An Ounce of Prevention...

Many people say that adding chlorine to a pool can kill all potentially disease-causing germs, and that's true -- to a degree. Chlorine in properly disinfected pools kills most germs that can cause RWIs in less than an hour, but it takes longer to kill some germs, such as cryptosporidium, which can survive for days in even a properly disinfected pool.

"The best way to prevent diarrhea is not to swallow water," Greene says. Also, don't swim when you have diarrhea because you can spread germs in the water and make other people sick. Take a shower before swimming and wash your hands after using the toilet or changing diapers because germs on your body end up in the water.

By contrast, risk factors for swimmer's ear may include swimming/diving; perspiration; high humidity; mechanical trauma such as removal of wax, use of cotton dabs, and fingernails; hearing aids or headphones; drying soap or shampoo; and a history eczema and psoriasis, Greene says.


The best ways to prevent it? Tilt and tug, says Greene. Put another way: "dry ears thoroughly by tilting your head to the side and tugging the ear lobe to let the water out after swimming," he explains.

Crissy Perham, a three-time Olympic medalist in swimming and now a high school coach, adds that "drying your ears out, getting ear plugs, or wearing swim caps pulled over your ears helps prevent swimmer's ear."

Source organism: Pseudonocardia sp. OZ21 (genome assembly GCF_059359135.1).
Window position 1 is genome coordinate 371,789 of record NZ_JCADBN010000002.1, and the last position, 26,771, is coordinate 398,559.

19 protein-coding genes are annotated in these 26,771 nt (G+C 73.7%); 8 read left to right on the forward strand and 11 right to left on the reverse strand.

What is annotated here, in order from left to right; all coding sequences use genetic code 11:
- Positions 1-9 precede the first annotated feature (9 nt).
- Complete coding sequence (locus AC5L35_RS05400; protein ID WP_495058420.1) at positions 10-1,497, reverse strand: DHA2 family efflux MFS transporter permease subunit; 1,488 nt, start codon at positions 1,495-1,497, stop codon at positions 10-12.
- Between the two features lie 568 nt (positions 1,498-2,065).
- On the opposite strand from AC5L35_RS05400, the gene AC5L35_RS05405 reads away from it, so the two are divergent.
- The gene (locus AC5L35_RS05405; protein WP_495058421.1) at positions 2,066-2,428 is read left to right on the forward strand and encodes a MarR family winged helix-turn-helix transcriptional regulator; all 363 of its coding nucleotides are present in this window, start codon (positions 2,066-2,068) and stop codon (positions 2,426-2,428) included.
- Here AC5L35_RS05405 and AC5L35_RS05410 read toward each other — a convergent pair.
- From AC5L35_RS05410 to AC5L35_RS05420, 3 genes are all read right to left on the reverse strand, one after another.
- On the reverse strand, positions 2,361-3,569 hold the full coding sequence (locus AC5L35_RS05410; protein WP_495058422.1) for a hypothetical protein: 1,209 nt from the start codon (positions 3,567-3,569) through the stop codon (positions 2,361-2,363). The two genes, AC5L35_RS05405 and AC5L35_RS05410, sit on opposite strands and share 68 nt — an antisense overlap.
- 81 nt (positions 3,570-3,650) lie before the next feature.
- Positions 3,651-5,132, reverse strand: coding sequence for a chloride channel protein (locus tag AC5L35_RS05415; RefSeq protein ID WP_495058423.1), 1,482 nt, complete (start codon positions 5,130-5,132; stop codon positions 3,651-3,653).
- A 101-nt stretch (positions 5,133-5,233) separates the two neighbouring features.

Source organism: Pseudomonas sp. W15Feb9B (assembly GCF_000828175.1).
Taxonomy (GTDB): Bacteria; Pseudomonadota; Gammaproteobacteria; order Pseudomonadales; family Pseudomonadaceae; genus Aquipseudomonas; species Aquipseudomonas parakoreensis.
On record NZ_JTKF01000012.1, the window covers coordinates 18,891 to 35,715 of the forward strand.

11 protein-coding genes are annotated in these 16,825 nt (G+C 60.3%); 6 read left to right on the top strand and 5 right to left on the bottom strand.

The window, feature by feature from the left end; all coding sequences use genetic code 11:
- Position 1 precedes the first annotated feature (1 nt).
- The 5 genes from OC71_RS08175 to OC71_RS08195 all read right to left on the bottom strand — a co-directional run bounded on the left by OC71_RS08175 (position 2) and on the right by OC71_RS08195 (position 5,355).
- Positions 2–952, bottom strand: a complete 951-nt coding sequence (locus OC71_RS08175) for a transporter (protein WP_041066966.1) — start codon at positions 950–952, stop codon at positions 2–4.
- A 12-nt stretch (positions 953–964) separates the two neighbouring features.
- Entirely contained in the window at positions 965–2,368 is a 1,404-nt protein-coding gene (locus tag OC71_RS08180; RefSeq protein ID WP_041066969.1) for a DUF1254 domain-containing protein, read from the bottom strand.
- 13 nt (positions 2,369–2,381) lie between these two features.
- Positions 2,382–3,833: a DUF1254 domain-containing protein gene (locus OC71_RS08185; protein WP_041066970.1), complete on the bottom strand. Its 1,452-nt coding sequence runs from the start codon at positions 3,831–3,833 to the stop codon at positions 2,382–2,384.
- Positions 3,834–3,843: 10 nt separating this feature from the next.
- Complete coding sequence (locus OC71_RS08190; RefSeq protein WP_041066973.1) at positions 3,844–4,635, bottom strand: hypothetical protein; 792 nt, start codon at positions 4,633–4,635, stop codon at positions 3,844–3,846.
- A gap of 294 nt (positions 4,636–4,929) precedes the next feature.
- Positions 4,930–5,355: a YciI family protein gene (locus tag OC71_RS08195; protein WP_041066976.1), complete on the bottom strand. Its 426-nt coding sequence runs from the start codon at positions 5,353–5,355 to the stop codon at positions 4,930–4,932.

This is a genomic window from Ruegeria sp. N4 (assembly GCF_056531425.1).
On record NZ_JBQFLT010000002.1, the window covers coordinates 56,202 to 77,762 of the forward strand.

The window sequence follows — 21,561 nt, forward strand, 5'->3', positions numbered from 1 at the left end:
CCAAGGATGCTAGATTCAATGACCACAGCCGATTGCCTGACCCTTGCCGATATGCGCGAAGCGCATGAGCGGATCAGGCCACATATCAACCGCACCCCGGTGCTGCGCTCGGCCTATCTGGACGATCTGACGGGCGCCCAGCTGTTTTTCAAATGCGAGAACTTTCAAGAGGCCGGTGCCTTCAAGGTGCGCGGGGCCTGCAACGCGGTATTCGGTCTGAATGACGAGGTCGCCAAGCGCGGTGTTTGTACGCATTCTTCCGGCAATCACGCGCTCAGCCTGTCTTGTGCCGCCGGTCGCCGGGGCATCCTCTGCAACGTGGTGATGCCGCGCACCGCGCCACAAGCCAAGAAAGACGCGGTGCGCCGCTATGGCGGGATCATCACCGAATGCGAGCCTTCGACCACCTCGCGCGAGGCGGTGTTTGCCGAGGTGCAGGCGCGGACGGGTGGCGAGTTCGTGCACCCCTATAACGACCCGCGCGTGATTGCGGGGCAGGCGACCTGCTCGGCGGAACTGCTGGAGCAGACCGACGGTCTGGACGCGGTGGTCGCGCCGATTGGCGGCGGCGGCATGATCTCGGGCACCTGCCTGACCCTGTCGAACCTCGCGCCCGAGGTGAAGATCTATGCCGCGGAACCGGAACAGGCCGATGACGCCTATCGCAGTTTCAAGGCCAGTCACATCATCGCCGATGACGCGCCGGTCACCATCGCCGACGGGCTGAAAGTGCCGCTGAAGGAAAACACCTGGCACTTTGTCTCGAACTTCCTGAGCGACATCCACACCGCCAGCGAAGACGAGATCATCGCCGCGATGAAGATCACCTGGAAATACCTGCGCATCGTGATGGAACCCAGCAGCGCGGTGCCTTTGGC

As a coach, "not a week goes by that I don't have one to two kids who are out of the water due to swimmer's ear, and sometimes we don't have a full squad at a meet," she says.

Showering before and after taking a dip in lakes, ponds, and oceans can help with prevention of skin rashes.

If Prevention Isn't Enough

If you have diarrhea one to two weeks after swimming, drink plenty of fluids to prevent dehydration. Antidiarrheal medicine may help, but talk to your doctor before taking it.

As for swimmer's ear, new treatment guidelines published in April 2006 suggest that antibiotic ear drops are the treatment of choice for swimmer's ear, yet up to 40% of kids with swimmer's ear get oral antibiotics instead.

But, Greene says, "they don't work, and when you give them, you give 100 to 1,000 times higher a dose then you do with the drops, and [oral antibiotics] get everywhere in the body, so you get side effects and increased bacterial resistance. There is absolutely no reason for a healthy, normal child to get oral antibiotics as first-line therapy for swimmer's ear."

Some eardrops are now available in once-a-day formulations, he says. For pain, oral medication (such as Tylenol or Motrin) can be given immediately.

Most cases of swimmer's itch do not require medical attention, but not scratching and using anti-itch cream can help. Hot tub rashes usually clear up in a few days without medical treatment.

WebMD Feature Reviewed by Louise Chang, MD on June 06, 2007


Published April 10, 2006.

SOURCES: Alan Greene, MD, assistant clinical professor of pediatrics, Stanford University, Stanford, Calif.; author, From First Kicks to First Steps. Crissy Perham, three-time Olympic medalist, high school coach. CDC web site: "Healthy Swimming."
© 2006 WebMD, Inc. All rights reserved.